This positioning is accomplished by first determining point 78. Note the centerline 66 drawn through points 62 and 60 and extended to point 70, equidistant front point 60. Then disk 50 is rotated about axis 52 to shift path 64 of disk 54 to a position 64a where it passes through point 70, thus shifting point 56 to its new location 56a on path 58. At this position, both spindle 28 and point 70 are on path 64a. Disk 50 is then held fixed and disk 54 rotated about its axis 56a to reposition spindle 28 onto point 70. This positions point 62 onto replicate axis 60 as indicated at 62a.
FIG. 2c illustrates, schematically, the two end grippers of FIGS. 2a and 2b. Several alternatives are available, however. In FIG. 2a, disk 54 can be simply the spindle 28 having controlled rotation about axis 56. In another alternate form, both ends 2a and 2b can be structured like that of FIG. 2b provided that spindle 28 has the additional control of being rotatable for scanning and following scanning being non-rotatable, i.e. regardless of its position around path 64, the spindle would retain its same orientation (non-rotatable, non-turning) so that the log would not be rotated in the process of rotating the disks around either of axis 52 or axis 56. This occurs without the added control in the preferred embodiment of FIG. 2b because spindle 28 of FIG. 2a, once repositioned, prevents the log from rotating. If both ends are to use the positioning concept of FIG. 2b, then the spindle at each end must be controlled so as to prevent rotation of the log.
FIGS. 2d and 2e represent a further alternative to the concept. This is differentiated principally due to the location of the replicate axis 60 at a point spaced from the scanning axis 52. A log is positioned by spindle 28 for rotation about axis 52 of disk 50. After scanning, a desired axis 62 is determined. Disk 54 is rotated about its axis 56 to position point 62 on the circular path 58, the path of axis 56 about axis 52. This places disk 54 in the dash position of 54a and point 62 at point 62a. Replicate axis 60 is at a fixed position on path 58. Rotating the disk 54a around axis 52 enables the location of point 62a at the replicate axis 60. This, of course, shifts axis 56 to position 56a.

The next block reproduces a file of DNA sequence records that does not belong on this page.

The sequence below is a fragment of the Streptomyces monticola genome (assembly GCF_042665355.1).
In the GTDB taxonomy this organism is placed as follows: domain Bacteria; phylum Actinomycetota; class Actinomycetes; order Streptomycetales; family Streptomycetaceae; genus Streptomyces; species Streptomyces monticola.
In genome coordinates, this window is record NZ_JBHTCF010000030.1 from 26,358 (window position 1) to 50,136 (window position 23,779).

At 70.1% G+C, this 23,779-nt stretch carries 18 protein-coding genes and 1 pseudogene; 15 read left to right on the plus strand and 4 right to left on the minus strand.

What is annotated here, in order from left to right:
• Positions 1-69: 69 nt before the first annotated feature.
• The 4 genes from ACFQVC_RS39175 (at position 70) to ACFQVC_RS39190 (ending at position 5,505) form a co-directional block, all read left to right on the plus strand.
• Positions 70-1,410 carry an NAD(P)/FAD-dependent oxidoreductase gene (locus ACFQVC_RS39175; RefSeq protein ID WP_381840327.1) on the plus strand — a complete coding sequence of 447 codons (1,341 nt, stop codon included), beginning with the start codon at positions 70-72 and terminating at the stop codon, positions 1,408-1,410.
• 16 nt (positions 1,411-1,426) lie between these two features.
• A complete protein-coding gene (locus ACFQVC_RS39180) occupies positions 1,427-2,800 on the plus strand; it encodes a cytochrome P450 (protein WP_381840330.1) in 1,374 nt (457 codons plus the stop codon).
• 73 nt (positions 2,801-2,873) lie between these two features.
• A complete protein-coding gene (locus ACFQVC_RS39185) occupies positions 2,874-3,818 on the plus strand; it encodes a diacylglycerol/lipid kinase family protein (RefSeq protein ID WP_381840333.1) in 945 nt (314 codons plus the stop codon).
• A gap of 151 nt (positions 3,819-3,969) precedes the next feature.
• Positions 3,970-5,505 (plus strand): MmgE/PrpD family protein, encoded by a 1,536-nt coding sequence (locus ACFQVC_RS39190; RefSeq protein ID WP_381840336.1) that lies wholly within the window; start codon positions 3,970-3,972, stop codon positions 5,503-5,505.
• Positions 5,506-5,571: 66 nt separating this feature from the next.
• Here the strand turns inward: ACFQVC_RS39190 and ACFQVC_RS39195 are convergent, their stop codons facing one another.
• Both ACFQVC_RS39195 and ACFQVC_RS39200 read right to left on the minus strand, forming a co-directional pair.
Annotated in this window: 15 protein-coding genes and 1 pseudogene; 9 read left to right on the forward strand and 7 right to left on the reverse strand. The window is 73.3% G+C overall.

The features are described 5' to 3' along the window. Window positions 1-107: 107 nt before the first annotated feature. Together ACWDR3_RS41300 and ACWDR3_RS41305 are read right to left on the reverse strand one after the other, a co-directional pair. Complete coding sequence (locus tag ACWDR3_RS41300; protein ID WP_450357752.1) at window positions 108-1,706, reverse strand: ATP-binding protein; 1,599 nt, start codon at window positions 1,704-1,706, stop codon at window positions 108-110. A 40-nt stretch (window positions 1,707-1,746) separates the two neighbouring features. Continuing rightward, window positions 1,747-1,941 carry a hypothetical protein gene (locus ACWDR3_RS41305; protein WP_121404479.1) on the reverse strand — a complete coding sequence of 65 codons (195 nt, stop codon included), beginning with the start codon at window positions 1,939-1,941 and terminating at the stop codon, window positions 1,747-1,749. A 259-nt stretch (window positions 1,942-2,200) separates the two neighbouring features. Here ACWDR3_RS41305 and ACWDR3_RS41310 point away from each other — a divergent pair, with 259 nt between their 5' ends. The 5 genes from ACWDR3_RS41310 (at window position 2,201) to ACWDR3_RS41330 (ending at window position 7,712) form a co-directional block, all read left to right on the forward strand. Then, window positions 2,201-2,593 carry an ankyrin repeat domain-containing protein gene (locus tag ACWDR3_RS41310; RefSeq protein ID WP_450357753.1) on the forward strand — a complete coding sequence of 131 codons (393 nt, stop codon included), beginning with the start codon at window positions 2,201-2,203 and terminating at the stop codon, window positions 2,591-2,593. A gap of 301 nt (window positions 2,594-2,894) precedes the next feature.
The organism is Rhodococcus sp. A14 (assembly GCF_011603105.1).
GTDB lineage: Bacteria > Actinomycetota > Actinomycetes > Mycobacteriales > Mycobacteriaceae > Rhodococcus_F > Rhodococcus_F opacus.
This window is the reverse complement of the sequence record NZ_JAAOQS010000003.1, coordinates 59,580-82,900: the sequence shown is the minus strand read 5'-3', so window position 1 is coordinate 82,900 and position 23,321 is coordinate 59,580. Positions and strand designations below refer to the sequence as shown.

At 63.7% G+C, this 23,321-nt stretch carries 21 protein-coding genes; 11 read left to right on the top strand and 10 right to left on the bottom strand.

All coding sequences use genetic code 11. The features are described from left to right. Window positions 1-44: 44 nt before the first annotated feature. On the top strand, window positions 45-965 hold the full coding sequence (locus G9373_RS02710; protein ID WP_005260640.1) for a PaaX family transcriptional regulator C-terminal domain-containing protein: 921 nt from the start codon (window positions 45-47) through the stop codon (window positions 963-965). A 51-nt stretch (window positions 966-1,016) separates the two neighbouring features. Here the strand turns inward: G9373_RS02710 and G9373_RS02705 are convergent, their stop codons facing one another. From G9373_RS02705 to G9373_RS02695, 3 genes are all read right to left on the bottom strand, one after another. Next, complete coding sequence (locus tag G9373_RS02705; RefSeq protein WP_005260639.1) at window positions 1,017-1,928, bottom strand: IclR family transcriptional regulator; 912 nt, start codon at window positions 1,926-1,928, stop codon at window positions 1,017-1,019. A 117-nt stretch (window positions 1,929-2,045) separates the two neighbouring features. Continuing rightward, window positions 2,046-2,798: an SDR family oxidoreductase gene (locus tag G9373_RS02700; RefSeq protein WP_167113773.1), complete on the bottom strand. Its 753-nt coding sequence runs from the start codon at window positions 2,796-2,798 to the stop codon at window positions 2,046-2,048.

The above assumes that spindle 28 is fixed. If spindle 28 is free as required for the other side where rotation of the log is prohibited, the same concept as described is used but modified to control positioning of the spindle 28 so that it is positioned relative to replicate axis 60, exactly coinciding with the distance and direction of spindle 28 to point 62 (like the positioning described for FIG. 2b).
A preferred embodiment of the apparatus for the concepts illustrated in FIGS. 2a-2e will now be described.
It will be appreciated that all the described embodiments are dependent on establishing two axes of rotation, one of the axes is fixed and the other is movable in a fixed circular path about the fixed axis. Means are provided to control the positioning of the movable axis on the circular path. A log-end-holding spindle is mounted relative to the movable axis. The differences between the two ends and as between the different concepts resides in the positioning of the spindle and whether the spindle is fixed, free turning, or rotatably controlled. The basic structure without the spindle and its position will be first described.
Referring to FIGS. 3 and 4, reference number 84 refers to a housing for the gears that produce the desired controls for the log end spindles. A ring gear 82 (corresponding to disk 50) is shown rotatably mounted on roller bearings 86 within the housing 84. Ring gear 82 is used here to indicate all those components that are secured to the ring gear portion having gear teeth 88 and rotatably driven around axis 52 by drive gear 92, in turn driven by motor 94.
A wheel gear 90 (corresponding to disk 54) is mounted inside ring gear 82 on roller bearings 98. Again, the wheel gear 90 is intended to encompass all those components that are fixed to the portion having gear teeth 100, rotatably driven by drive gear 102, in turn driven by motor 104. Wheel gear 90 is driven about movable axis 56 and includes a face plate or disk 96 that for all intents and purposes is the disk 54 of FIGS. 2a-2e. In the arrangement of FIGS. 3 and 4, motor 104 is necessarily mounted to the ring gear 82, e.g. by shaft 106. Motor 104 is a hydraulically driven motor provided with hydraulic fluid through line 108. Line 108 is on the fixed axis 52 and does not move. The interconnecting lines 109 are mounted on a rotating collar in accordance with existing technology. However, electrical wires to the motor (not shown) are subject to twisting, which is of some concern. Such twisting can, however, be kept to a minimum, and in the worst condition does not exceed a 360 degree turn. Technology is available to provide for such twisting and need not be further explained.